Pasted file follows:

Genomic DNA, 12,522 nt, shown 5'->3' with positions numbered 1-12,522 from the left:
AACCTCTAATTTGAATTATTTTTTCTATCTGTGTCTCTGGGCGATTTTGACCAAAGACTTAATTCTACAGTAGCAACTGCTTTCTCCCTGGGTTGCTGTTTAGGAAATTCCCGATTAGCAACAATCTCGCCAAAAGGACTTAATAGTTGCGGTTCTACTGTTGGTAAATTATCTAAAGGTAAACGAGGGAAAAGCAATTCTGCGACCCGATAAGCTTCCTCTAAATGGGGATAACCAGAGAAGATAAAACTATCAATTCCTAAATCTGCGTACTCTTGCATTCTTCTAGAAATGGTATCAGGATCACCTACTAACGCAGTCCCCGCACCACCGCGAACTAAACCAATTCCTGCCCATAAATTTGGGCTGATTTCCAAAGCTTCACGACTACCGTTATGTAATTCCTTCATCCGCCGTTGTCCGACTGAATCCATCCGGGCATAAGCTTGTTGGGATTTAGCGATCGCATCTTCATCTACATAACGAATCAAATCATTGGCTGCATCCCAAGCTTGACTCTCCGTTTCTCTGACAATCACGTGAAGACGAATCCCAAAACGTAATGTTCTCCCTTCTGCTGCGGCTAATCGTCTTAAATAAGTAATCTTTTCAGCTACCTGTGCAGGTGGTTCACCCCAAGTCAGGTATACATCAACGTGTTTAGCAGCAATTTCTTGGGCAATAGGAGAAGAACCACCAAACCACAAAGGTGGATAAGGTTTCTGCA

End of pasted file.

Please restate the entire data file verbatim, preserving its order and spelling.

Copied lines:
Genomic DNA, 12,522 nt, shown 5'->3' with positions numbered 1-12,522 from the left:
AACCTCTAATTTGAATTATTTTTTCTATCTGTGTCTCTGGGCGATTTTGACCAAAGACTTAATTCTACAGTAGCAACTGCTTTCTCCCTGGGTTGCTGTTTAGGAAATTCCCGATTAGCAACAATCTCGCCAAAAGGACTTAATAGTTGCGGTTCTACTGTTGGTAAATTATCTAAAGGTAAACGAGGGAAAAGCAATTCTGCGACCCGATAAGCTTCCTCTAAATGGGGATAACCAGAGAAGATAAAACTATCAATTCCTAAATCTGCGTACTCTTGCATTCTTCTAGAAATGGTATCAGGATCACCTACTAACGCAGTCCCCGCACCACCGCGAACTAAACCAATTCCTGCCCATAAATTTGGGCTGATTTCCAAAGCTTCACGACTACCGTTATGTAATTCCTTCATCCGCCGTTGTCCGACTGAATCCATCCGGGCATAAGCTTGTTGGGATTTAGCGATCGCATCTTCATCTACATAACGAATCAAATCATTGGCTGCATCCCAAGCTTGACTCTCCGTTTCTCTGACAATCACGTGAAGACGAATCCCAAAACGTAATGTTCTCCCTTCTGCTGCGGCTAATCGTCTTAAATAAGTAATCTTTTCAGCTACCTGTGCAGGTGGTTCACCCCAAGTCAGGTATACATCAACGTGTTTAGCAGCAATTTCTTGGGCAATAGGAGAAGAACCACCAAACCACAAAGGTGGATAAGGTTTCTGCA